I frequently prefer to get the newest version of Plugins one at a time. So I click on the “update now” link for each plugin individually. This does take a little longer, but if something goes wrong, I know which plugin was the problem. If you only have one plugin which has a new version, this isn’t an issue.

Once you have selected a plugin to update, you will see an “Update Plugin” screen. This will tell you the steps as they happen. When updating an active plugin, you need to remain on this screen until you see both “Plugin updated successfully.” and “Plugin reactivated successfully.” Deactivated plugins will not display a “reactivated” message. If there is an error it will be displayed here.

Checking & Updating 3rd Party Plugins

Cautionary Tale: The best known example of a 3rd party plugin is Revolution Slider.

This is the #1 selling slider plugin and it’s very powerful. A lot of theme developers (you those thousands of themes you see on ThemeForest) use Revolution Slider in their themes since it’s so popular. However the downside is that when you get the plugin free with the theme, you don’t get updates (well you *may* with new theme versions, but no guarantees).

Revolution Slider, thanks to its popularity, has become a target of hackers. Especially since very few people ever update it. Basically this means that if a hacker can find a vulnerability with a version over a year old, they can still hack thousands of sites.

So, how do you check these plugins for updates?

Unfortunately, the old fashioned way. Manually.

Go to your plugins screen and look at the version number of the plugin. Then go to the developers site (or if no link is provided, google the plugin name, that typically gets you the developer within the first couple of hits) and check to see their current version. If you don’t see something obvious you can do a page search (Ctrl + F) for the word “version” or “revision”. Also you can look for “release notes”. Typically one of those will yield you the current version number.

Compare the current version you find on the developer site with what you have. If the developer lists a more recent version, you should probably update.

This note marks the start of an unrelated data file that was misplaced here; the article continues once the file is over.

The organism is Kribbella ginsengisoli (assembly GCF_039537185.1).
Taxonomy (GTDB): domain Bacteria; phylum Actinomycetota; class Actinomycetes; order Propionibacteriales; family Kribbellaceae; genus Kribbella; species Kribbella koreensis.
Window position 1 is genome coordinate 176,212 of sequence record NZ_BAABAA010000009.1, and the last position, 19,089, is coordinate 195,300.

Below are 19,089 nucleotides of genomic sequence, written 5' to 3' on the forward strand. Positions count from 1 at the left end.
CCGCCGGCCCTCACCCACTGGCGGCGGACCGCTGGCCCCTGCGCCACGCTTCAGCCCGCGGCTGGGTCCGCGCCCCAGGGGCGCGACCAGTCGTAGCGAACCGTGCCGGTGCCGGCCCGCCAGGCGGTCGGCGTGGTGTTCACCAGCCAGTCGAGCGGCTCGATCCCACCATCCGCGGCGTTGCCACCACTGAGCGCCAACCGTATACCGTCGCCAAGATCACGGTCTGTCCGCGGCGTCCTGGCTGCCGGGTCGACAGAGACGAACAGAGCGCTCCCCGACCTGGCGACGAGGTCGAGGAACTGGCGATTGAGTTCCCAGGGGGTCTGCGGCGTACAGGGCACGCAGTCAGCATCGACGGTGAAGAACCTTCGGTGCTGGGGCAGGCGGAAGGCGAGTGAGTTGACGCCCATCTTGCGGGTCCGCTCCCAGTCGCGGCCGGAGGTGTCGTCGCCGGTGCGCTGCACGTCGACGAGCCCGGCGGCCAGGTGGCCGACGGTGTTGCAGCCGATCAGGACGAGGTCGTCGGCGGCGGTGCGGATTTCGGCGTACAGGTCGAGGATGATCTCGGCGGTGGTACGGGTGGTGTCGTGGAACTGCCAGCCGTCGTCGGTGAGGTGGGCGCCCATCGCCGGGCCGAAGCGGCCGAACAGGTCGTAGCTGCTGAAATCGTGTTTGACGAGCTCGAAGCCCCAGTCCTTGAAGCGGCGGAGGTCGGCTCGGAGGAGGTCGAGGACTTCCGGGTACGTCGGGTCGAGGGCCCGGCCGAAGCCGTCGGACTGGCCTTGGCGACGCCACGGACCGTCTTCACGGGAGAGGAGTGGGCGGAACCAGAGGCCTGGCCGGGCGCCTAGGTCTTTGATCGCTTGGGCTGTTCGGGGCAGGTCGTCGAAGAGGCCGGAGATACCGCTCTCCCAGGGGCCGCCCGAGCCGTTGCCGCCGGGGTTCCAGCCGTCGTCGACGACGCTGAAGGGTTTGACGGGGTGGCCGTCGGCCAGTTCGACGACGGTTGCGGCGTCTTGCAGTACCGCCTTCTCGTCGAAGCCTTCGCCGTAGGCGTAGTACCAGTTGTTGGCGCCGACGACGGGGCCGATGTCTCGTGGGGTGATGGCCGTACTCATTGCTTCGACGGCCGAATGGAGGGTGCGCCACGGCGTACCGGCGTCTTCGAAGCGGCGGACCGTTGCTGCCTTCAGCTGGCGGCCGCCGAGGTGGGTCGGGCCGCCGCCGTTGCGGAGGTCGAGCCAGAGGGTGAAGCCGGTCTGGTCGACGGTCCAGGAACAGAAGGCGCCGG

If it’s a premium plugin that came included with a theme, you can see if the theme has been updated and includes the most recent version for you (note that you may need to manually install that most recent version). If you don’t want the hassle of manual updating or you can’t find a recent copy of the plugin, you’ll need to purchase a license. For Revolution Slider that’s about $20.

If your premium plugin didn’t come with a theme (for example a developer included it as a “gift” without a license code), then you will probably need to purchase a license to get updates. Depending on what the plugin is that could be anywhere from $10 – $300 bucks. Some plugins even have licenses that expire annually (they are the gift which just keeps on giving).

Instructions for entering license codes vary by plugin, but I can’t think of a premium plugin from a reputable company that didn’t include directions on how to enter your license code. The good news is that once your code is entered, updates normally show up in the main WordPress updates screen.

WordPress Version

WordPress releases updates to the core WordPress files every few months and it is important to make these updates. As well as getting new features, updating your core files also means you get any new security patches.

When a new version of the core files is available, you will see a yellow notice at the top of your WordPress screen when you login. And this notice will continue to show up on many of the internal pages. All you need to do is click on the notice and you will taken through the steps to update. Remember to backup your database and files first.

Seriously, you need to back up both together. Some core updates upgrade your database, which means it could not be compatible with an older version of the core files.

Theme Version

Most theme authors provide new versions to their themes from time to time. Prior to installing these updates it is very important that you read the release information. Also make sure to check out a live preview of the updated theme, the developer may have made some significant visual changes. Depending on which files were changed, it may affect the settings and changes you have made to the theme.

If you (or your developer) have made changes to the theme files (they are supposed to be made in a child theme, but not everyone follow that guideline), all of those changes could be lost on updating to the new version. If you have made a lot of changes to your theme, it may not be in your best interests to update. However, if there have been significant updates for security holes, you need to look at how you can get those updates.

If your theme is a paid theme the update may or may not be included in the price that you paid (especially if the theme was included in a website built for you by a developer). In order to get the new version you may have to pay additional money (some are one time purchases, some are yearly subscriptions).

There are two ways to update to a new version of a theme. Some themes are housed in the main WordPress Themes Directory. These can be updated directly in WordPress with just a few clicks.